M. Agúndez1,2,3, J. P. Fonfría4, J. Cernicharo1, C. Kahane5, F. Daniel1 and M. Guélin6
1 Departamento de Astrofísica, Centro de Astrobiología, CSIC–INTA, Ctra. de Torrejón a Ajalvir km 4, 28850 Madrid Spain
2 Univ. Bordeaux, LAB, UMR 5804, 33270 Floirac, France
3 CNRS, LAB, UMR 5804, 33270 Floirac, France
4 Departamento de Estrellas y Medio Interestelar, Instituto de Astronomía, Universidad Nacional Autónoma de México, Ciudad Universitaria, 04510 México City, Mexico
5 Institut de Planétologie et d’Astrophysique de Grenoble (IPAG), Univ. J. Fourier and CNRS (UMR 5274), BP 53, 38041 Grenoble Cedex 9, France
6 Institut de Radioastronomie Millimétrique, 300 rue de la Piscine, 38406 Saint-Martin d’Hères, France
Received: 4 February 2012
Accepted: 16 April 2012
Context. The inner layers of circumstellar envelopes around asymptotic giant branch stars are sites where a variety of processes such as thermochemical equilibrium, shocks induced by the stellar pulsation, and condensation of dust grains determine the chemical composition of the material that is expelled into the outer envelope layers and, ultimately, into interstellar space.
Aims. We aim at studying the abundances, throughout the whole circumstellar envelope of the carbon star IRC +10216, of several molecules formed in the inner layers in order to constrain the different processes at work in such regions.
Methods. Observations towards IRC +10216 of CS, SiO, SiS, NaCl, KCl, AlCl, AlF, and NaCN have been carried out with the IRAM 30-m telescope in the 80−357.5 GHz frequency range. A large number of rotational transitions covering a wide range of energy levels, including highly excited vibrational states, are detected in emission and serve to trace different regions of the envelope. Radiative transfer calculations based on the LVG formalism have been performed to derive molecular abundances from the innermost out to the outer layers. The excitation calculations include infrared pumping to excited vibrational states and inelastic collisions, for which up-to-date rate coefficients for rotational and, in some cases, ro-vibrational transitions are used.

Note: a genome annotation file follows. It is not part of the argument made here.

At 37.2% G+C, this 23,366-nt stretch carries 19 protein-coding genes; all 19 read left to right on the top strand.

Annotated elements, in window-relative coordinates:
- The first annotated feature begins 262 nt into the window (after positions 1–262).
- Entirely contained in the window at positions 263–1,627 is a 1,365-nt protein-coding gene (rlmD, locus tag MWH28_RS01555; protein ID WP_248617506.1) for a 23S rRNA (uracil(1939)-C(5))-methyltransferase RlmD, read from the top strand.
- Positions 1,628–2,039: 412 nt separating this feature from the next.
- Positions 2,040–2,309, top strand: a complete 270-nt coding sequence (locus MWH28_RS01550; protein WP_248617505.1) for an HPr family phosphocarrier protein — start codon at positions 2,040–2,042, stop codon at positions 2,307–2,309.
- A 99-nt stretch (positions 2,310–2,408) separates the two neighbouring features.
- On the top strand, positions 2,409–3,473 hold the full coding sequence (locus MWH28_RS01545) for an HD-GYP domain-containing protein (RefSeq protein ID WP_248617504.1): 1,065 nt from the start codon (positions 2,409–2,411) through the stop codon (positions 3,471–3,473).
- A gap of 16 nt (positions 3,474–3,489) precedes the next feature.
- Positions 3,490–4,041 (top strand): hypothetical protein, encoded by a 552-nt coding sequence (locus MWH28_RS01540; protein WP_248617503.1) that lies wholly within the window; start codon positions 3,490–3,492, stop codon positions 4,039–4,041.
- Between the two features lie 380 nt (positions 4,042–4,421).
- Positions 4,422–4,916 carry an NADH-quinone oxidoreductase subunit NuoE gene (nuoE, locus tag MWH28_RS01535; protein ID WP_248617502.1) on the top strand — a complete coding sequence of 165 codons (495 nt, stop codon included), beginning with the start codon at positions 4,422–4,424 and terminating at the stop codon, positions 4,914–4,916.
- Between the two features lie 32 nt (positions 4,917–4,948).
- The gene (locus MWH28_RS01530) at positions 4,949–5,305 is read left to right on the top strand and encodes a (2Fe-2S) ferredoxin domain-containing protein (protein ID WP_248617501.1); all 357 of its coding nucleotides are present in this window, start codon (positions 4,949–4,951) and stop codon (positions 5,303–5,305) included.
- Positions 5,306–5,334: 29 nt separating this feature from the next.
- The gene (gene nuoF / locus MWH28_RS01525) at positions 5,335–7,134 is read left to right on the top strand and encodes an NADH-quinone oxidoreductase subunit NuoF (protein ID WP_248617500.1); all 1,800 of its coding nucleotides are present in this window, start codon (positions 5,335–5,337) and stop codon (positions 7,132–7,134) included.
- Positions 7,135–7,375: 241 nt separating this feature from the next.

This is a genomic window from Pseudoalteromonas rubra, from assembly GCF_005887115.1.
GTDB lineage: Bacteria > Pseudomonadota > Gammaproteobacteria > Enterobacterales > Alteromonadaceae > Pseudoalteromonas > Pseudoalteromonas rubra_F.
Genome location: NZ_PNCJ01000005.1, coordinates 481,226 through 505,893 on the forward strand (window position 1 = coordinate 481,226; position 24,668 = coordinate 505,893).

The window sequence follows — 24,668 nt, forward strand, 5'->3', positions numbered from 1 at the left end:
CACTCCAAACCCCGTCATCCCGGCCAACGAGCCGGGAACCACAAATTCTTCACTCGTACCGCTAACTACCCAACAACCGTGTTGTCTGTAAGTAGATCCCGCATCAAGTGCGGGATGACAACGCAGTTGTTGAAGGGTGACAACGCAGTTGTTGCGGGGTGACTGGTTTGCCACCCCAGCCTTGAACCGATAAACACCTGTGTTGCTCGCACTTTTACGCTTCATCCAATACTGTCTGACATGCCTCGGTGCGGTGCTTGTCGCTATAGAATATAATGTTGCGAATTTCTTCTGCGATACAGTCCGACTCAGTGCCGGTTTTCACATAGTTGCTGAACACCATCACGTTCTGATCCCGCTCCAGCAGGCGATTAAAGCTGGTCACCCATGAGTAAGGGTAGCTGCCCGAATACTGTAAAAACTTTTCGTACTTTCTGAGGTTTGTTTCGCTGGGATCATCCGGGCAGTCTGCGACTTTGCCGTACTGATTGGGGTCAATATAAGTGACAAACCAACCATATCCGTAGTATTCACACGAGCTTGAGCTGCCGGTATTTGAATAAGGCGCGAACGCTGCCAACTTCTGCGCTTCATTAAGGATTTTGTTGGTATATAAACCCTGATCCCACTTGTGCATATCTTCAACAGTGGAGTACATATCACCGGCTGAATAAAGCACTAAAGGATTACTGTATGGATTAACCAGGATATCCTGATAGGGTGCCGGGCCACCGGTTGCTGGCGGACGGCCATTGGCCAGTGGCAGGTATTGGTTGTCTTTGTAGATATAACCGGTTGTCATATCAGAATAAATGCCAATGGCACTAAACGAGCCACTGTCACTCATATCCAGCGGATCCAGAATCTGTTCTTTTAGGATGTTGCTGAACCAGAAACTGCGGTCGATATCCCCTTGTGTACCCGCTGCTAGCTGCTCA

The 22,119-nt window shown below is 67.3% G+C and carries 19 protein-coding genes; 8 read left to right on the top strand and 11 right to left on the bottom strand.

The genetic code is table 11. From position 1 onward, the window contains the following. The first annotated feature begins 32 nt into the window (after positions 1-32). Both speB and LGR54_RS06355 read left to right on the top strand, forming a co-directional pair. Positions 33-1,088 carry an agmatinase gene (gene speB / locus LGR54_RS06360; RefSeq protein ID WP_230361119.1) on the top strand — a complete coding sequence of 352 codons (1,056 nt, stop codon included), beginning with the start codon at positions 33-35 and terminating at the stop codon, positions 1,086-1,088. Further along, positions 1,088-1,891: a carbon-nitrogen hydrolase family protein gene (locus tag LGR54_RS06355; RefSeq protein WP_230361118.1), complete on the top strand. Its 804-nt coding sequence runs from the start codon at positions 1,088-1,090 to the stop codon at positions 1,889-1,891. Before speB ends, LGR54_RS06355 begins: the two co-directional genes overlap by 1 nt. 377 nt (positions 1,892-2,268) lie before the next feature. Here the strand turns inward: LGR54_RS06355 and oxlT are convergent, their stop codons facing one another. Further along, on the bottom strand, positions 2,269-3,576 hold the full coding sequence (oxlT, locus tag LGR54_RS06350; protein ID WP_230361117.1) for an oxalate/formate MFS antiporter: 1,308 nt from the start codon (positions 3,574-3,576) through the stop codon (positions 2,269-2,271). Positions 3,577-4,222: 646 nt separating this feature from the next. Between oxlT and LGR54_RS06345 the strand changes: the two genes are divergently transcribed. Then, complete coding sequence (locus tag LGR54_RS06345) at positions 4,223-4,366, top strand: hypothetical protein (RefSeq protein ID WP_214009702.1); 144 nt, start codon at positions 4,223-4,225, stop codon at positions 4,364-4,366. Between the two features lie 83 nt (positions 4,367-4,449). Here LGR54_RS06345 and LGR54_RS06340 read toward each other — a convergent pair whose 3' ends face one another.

Results. We find that in the inner layers CS, SiO, and SiS have abundances relative to H2 of 4 × 10-6, 1.8 × 10-7, and 3 × 10-6, respectively, and that CS and SiS have significant lower abundances in the outer envelope, which implies that they actively contribute to the formation of dust. Moreover, in the inner layers, the amount of sulfur and silicon in gas phase molecules is only 27% for S and 5.6% for Si, implying that these elements have already condensed onto grains, most likely in the form of MgS and SiC. Metal-bearing molecules lock up a relatively small fraction of metals, although our results indicate that NaCl, KCl, AlCl, AlF, and NaCN, despite their refractory character, are not significantly depleted in the cold outer layers. In these regions a few percent of the metals Na, K, and Al survive in the gas phase, either in atomic or molecular form, and are therefore available to participate in the gas phase chemistry in the outer envelope.
Key words: astrochemistry / line: identification / molecular processes / stars: AGB and post-AGB / circumstellar matter / stars: individual: IRC +10216
Based on observations carried out with the IRAM 30-m telescope. IRAM is supported by INSU/CNRS (France), MPG (Germany), and IGN (Spain).
Tables 1–8 are available in electronic form at http://www.aanda.org
© ESO, 2012